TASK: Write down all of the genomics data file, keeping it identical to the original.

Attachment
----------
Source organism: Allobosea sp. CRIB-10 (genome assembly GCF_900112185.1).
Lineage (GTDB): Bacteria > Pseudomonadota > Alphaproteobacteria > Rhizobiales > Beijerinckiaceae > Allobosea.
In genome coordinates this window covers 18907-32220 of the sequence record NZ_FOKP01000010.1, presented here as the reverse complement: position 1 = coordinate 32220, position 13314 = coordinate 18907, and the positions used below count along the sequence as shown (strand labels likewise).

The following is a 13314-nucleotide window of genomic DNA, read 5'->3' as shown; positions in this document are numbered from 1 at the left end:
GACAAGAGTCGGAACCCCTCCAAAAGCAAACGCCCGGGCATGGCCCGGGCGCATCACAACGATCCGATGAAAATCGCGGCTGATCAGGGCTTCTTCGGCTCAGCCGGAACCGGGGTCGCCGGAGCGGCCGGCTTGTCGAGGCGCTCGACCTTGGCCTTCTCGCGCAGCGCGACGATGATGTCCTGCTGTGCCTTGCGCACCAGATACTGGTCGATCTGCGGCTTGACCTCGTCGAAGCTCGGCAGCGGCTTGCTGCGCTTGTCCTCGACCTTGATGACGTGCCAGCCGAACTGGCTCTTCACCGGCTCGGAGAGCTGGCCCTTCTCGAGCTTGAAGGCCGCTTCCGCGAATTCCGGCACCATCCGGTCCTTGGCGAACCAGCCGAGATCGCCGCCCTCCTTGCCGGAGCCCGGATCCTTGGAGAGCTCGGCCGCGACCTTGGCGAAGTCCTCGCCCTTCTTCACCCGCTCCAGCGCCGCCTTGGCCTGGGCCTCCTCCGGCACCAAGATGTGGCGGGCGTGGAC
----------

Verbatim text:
Source organism: Allobosea sp. CRIB-10 (genome assembly GCF_900112185.1).
Lineage (GTDB): Bacteria > Pseudomonadota > Alphaproteobacteria > Rhizobiales > Beijerinckiaceae > Allobosea.
In genome coordinates this window covers 18907-32220 of the sequence record NZ_FOKP01000010.1, presented here as the reverse complement: position 1 = coordinate 32220, position 13314 = coordinate 18907, and the positions used below count along the sequence as shown (strand labels likewise).

The following is a 13314-nucleotide window of genomic DNA, read 5'->3' as shown; positions in this document are numbered from 1 at the left end:
GACAAGAGTCGGAACCCCTCCAAAAGCAAACGCCCGGGCATGGCCCGGGCGCATCACAACGATCCGATGAAAATCGCGGCTGATCAGGGCTTCTTCGGCTCAGCCGGAACCGGGGTCGCCGGAGCGGCCGGCTTGTCGAGGCGCTCGACCTTGGCCTTCTCGCGCAGCGCGACGATGATGTCCTGCTGTGCCTTGCGCACCAGATACTGGTCGATCTGCGGCTTGACCTCGTCGAAGCTCGGCAGCGGCTTGCTGCGCTTGTCCTCGACCTTGATGACGTGCCAGCCGAACTGGCTCTTCACCGGCTCGGAGAGCTGGCCCTTCTCGAGCTTGAAGGCCGCTTCCGCGAATTCCGGCACCATCCGGTCCTTGGCGAACCAGCCGAGATCGCCGCCCTCCTTGCCGGAGCCCGGATCCTTGGAGAGCTCGGCCGCGACCTTGGCGAAGTCCTCGCCCTTCTTCACCCGCTCCAGCGCCGCCTTGGCCTGGGCCTCCTCCGGCACCAAGATGTGGCGGGCGTGGAC